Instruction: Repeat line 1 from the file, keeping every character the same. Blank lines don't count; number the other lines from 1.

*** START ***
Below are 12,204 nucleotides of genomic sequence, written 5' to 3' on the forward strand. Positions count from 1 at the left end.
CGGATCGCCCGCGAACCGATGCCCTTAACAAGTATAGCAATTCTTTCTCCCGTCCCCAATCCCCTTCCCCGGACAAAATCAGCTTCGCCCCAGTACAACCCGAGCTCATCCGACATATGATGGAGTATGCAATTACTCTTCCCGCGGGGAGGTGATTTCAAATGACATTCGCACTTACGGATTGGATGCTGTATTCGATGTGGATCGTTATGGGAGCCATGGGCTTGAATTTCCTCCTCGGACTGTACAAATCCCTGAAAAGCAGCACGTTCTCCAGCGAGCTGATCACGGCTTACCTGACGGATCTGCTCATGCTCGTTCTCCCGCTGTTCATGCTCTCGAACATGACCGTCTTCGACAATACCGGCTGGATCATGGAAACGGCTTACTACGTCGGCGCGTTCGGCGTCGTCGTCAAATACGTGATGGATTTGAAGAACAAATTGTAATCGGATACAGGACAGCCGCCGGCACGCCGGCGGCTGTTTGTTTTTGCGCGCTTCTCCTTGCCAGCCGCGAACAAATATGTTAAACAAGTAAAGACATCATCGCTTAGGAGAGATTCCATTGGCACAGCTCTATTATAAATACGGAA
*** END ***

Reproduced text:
Below are 12,204 nucleotides of genomic sequence, written 5' to 3' on the forward strand. Positions count from 1 at the left end.